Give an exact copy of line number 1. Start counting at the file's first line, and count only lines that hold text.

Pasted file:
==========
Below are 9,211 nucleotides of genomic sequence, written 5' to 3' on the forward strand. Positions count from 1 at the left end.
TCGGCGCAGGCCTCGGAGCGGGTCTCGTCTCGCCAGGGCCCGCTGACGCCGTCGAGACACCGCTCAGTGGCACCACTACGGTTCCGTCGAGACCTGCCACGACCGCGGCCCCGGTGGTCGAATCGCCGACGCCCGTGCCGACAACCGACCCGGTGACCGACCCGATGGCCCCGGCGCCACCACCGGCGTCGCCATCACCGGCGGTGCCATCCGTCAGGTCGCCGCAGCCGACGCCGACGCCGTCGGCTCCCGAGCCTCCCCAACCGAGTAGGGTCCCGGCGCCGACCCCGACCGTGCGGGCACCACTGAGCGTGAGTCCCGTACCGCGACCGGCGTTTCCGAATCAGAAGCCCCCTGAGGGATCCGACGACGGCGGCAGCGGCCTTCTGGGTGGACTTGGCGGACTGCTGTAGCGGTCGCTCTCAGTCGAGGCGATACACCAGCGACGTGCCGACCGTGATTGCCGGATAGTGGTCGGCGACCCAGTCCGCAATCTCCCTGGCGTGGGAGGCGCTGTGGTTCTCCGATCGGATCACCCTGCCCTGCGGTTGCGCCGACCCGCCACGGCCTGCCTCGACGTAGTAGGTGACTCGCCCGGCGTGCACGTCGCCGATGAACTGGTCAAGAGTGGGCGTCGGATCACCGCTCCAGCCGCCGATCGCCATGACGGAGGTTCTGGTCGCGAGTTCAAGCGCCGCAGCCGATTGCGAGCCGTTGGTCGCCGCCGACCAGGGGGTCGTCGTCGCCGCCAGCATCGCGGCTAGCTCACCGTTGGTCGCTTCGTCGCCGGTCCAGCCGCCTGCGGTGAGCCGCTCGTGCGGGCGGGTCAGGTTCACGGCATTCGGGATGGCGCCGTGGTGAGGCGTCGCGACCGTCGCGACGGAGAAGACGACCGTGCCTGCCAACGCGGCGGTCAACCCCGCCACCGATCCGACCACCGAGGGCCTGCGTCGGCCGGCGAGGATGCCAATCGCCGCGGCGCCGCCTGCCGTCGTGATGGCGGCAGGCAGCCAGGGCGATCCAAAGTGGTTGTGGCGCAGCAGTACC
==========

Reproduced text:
Below are 9,211 nucleotides of genomic sequence, written 5' to 3' on the forward strand. Positions count from 1 at the left end.